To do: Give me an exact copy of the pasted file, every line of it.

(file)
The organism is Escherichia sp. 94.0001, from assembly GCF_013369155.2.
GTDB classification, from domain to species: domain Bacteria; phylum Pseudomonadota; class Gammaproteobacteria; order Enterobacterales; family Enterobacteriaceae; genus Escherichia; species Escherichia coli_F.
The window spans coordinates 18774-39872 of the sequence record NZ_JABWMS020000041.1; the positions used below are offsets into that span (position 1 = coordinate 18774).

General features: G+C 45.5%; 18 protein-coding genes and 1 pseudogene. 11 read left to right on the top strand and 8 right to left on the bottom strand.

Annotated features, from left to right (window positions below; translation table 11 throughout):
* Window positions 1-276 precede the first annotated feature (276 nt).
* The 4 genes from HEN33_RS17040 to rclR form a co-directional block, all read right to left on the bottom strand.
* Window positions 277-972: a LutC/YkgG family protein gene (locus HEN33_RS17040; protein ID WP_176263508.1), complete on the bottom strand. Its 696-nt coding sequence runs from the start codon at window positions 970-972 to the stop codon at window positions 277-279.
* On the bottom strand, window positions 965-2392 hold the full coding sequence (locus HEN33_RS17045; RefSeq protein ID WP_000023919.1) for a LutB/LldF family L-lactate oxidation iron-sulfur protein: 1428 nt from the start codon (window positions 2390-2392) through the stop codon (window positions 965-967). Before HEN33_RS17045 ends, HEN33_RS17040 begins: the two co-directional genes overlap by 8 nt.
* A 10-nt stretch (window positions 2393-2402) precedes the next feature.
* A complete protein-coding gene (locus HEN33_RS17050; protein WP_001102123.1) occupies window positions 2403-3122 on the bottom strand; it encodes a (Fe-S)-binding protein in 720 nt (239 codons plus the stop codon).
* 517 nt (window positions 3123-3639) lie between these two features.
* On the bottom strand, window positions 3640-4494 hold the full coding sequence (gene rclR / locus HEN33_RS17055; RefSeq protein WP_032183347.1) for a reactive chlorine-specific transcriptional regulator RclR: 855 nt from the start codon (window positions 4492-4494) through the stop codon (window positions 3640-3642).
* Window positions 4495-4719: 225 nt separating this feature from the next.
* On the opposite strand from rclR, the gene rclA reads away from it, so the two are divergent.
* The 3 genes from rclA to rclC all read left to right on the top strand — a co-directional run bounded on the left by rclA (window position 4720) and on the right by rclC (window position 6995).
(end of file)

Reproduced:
The organism is Escherichia sp. 94.0001, from assembly GCF_013369155.2.
GTDB classification, from domain to species: domain Bacteria; phylum Pseudomonadota; class Gammaproteobacteria; order Enterobacterales; family Enterobacteriaceae; genus Escherichia; species Escherichia coli_F.
The window spans coordinates 18774-39872 of the sequence record NZ_JABWMS020000041.1; the positions used below are offsets into that span (position 1 = coordinate 18774).

General features: G+C 45.5%; 18 protein-coding genes and 1 pseudogene. 11 read left to right on the top strand and 8 right to left on the bottom strand.

Annotated features, from left to right (window positions below; translation table 11 throughout):
* Window positions 1-276 precede the first annotated feature (276 nt).
* The 4 genes from HEN33_RS17040 to rclR form a co-directional block, all read right to left on the bottom strand.
* Window positions 277-972: a LutC/YkgG family protein gene (locus HEN33_RS17040; protein ID WP_176263508.1), complete on the bottom strand. Its 696-nt coding sequence runs from the start codon at window positions 970-972 to the stop codon at window positions 277-279.
* On the bottom strand, window positions 965-2392 hold the full coding sequence (locus HEN33_RS17045; RefSeq protein ID WP_000023919.1) for a LutB/LldF family L-lactate oxidation iron-sulfur protein: 1428 nt from the start codon (window positions 2390-2392) through the stop codon (window positions 965-967). Before HEN33_RS17045 ends, HEN33_RS17040 begins: the two co-directional genes overlap by 8 nt.
* A 10-nt stretch (window positions 2393-2402) precedes the next feature.
* A complete protein-coding gene (locus HEN33_RS17050; protein WP_001102123.1) occupies window positions 2403-3122 on the bottom strand; it encodes a (Fe-S)-binding protein in 720 nt (239 codons plus the stop codon).
* 517 nt (window positions 3123-3639) lie between these two features.
* On the bottom strand, window positions 3640-4494 hold the full coding sequence (gene rclR / locus HEN33_RS17055; RefSeq protein WP_032183347.1) for a reactive chlorine-specific transcriptional regulator RclR: 855 nt from the start codon (window positions 4492-4494) through the stop codon (window positions 3640-3642).
* Window positions 4495-4719: 225 nt separating this feature from the next.
* On the opposite strand from rclR, the gene rclA reads away from it, so the two are divergent.
* The 3 genes from rclA to rclC all read left to right on the top strand — a co-directional run bounded on the left by rclA (window position 4720) and on the right by rclC (window position 6995).